Info

Fig. 7.3 Structures of aryl oligoamide foldamers and the ammonium salts used as guest molecules.

strong hydrogen bonds independent of the concentration which ruled out intermolecular association.

Addition of ammonium salts 4 and 5 (Fig. 7.3) caused a substantial increase in the fluorescence intensity of the foldamers. Only a small increase in the fluorescence was observed when a quaternary alkyl ammonium salt was added suggesting that both the formal positive charge and the presence of free hydrogen bond donors in the guest molecule are essential for binding. 1H NMR titration experiments were carried out by monitoring the shift of the NH signals induced by the association with the ammonium salt in chloroform. The association constants (Ka) obtained ranged from 14 to 360 M-1, being higher for the less hindered primary amine 5. The stability of the complex increased with the length of the fol-damer, 2 being a better receptor than 1, presumably because of the presence of more available hydrogen bond acceptors. However, foldamer 3 showed decreased binding affinity which was rationalized as the result of an excess of steric repulsion caused by the methyl substituents within the binding cavity.

More recently the same authors presented a modified scaffold in which the me-thoxy substituents were replaced by fluorine atoms (Fig. 7.4) [18]. Although there are extensive studies that suggest that covalently bound fluorine is not a good hydrogen bond acceptor, the X-ray structure of the monomer unit proved that the fluorines are involved in hydrogen bonding. The fluorine atoms interact with the amide NHs leading to a rigid well-folded structure. Large down-field shifts in the NMR spectrum were observed for the NH peaks in solution for both foldamers (7 and 8) compared to those obtained in control compounds providing evidence of the presence of these F-H-N bonds in chloroform.

Titration experiments with the ammonium salt of dioctylamine 4 (Fig. 7.3) gave stability constants of 4.9 x 106 and 8.1 x 106 M_1 for foldamers 7 and 8, respectively, and Job plots suggested the formation of 1:1 complexes which was further corroborated by ESI-MS. Additionally, a series of NOE cross-peaks were also observed between the ammonium protons and some of the amide hydrogens of the foldamers suggesting inclusion of the ammonium ion into the cavity.

Fig. 7.4 Structure of the fluorine-containing aryl oligoamide foldamers.
Fig. 7.5 Structure of the naphthalene-based foldamers.

In the same study, the binding of the ammonium salt of a tyrosine derivative 6 (Fig. 7.3) was investigated. The addition of the chiral guest gave rise to a CD signal in the foldamers' absorption wavelength that increased as the concentration of the guest molecule rose. These results, along with the fact that the intensity of the CD signal decreased with the addition of methanol, suggest that the foldamers are indeed binding to the guest through electrostatic or hydrogen-bonding interactions.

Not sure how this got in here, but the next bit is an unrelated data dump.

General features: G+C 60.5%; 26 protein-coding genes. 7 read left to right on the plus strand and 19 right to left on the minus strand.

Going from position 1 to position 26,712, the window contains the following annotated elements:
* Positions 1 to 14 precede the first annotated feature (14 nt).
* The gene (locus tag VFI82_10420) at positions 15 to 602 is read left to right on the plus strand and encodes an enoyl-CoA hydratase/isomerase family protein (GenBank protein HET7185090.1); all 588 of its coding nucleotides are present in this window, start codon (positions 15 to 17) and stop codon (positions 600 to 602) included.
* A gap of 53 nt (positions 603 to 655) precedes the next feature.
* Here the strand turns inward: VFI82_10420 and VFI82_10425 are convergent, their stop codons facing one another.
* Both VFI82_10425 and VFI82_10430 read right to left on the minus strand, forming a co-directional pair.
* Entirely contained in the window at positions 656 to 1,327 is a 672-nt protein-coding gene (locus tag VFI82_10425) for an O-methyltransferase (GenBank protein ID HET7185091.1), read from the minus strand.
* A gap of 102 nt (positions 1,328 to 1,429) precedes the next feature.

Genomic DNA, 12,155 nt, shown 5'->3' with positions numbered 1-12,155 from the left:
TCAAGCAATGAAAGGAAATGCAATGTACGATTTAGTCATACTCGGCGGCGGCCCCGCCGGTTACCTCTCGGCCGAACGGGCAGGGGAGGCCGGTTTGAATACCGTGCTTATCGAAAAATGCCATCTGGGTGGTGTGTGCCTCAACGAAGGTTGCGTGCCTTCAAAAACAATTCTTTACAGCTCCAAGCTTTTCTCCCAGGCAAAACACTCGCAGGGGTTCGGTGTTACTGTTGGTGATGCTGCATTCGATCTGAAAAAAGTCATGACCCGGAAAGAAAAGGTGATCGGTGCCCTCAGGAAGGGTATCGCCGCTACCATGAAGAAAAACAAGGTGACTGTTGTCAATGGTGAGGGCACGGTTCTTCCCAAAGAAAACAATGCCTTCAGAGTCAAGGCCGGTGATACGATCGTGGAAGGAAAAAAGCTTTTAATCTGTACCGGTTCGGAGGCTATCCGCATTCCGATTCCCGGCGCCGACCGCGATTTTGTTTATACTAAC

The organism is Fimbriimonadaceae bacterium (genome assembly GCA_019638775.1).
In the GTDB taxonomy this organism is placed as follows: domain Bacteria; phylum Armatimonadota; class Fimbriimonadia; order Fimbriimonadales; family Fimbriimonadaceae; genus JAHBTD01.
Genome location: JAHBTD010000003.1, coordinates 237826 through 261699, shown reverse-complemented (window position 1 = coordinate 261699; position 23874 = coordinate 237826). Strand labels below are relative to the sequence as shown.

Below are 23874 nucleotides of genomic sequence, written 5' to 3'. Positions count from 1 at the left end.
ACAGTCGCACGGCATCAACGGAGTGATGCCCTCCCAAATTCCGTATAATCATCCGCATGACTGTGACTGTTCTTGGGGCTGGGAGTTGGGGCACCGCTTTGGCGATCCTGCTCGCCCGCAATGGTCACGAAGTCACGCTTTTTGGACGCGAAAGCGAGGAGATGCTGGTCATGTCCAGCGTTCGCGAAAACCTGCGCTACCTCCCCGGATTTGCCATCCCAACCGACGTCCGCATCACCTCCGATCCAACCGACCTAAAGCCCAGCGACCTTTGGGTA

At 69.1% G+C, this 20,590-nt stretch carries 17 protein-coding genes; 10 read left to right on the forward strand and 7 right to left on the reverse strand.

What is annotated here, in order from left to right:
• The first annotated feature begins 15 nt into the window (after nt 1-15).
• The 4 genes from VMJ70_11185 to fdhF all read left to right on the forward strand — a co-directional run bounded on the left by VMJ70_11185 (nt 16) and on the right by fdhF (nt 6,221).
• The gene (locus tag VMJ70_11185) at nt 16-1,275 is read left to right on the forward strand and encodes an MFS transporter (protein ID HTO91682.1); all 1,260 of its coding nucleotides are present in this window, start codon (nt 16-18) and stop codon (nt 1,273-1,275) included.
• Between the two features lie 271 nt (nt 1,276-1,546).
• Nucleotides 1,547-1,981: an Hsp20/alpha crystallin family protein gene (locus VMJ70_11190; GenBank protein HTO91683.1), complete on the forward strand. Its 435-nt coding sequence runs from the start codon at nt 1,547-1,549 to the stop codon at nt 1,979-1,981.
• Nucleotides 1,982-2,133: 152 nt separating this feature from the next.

Solvophobic effects have been often used as the driving force to obtain well-folded structures (see Chapter 3) [19-22]. Chen and co-workers took advantage of this principle in the design of a new family of foldamers [23]. The scaffolds consisted of a series of naphthalene groups connected by diethylene glycol spacers (Fig. 7.5). In polar solvents the oligomeric chain should adopt a helical conformation in which the hydrophobic naphthalene groups are stacked on top of each other minimizing their exposure to the solvent. As a result, the ethylene glycol spacers should create a cavity that resembles the well-studied crown ethers.

The UV-vis absorption spectra of the foldamers were recorded in different chloroform-acetonitrile mixtures at a concentration low enough to avoid intermolecular association. As the polarity of the mixture was increased with a higher percentage of acetonitrile, the samples underwent a significant hypochromic shift compared to the control. This effect was caused by the p-stacking of the aromatic subunits and was therefore an indicator of the progressive folding of the scaffolds with the increasing polarity of the media. The absorption of the longest oligomers reached a plateau and remained constant for mixtures having more than 50% acetonitrile, indicating that the foldamer was completely folded at that polarity. Moreover, the fact that the hypochromic changes occurred at a lower polarity for longer, more hydrophobic oligomers supports the idea that folding is facilitated by solvophobic forces and takes place in a cooperative manner. 1H NMR and fluorescence experiments also contributed compelling evidence of complete folding in polar solvents.

It is well known that macrocyclic crown ethers have high affinity for ammonium ions [24, 25]. Due to the resemblance of these foldamers to crown ethers, Chen et al. studied their ability to bind to ammonium ions. Indeed, addition of the diammonium salt of ethylenediamine in deuterated acetonitrile induced shifts in the foldamers' 1H NMR resonances confirming the complexation of the ions with stability constants around 104 Additional Job plots indicated the formation of 1:1 complexes. NOESY experiments of the complex with the longest oligomer (Fig. 7.5, where n = 5) revealed intermolecular NOE cross-peaks between the foldamer methylenes and the guest CH2 protons which further confirmed the formation of the complex. Interestingly, intramolecular NOE cross-peaks were also observed that were not present in the absence of the diammo-nium salt suggesting that the foldamer becomes even more compact and rigid upon binding.

0 0

Post a comment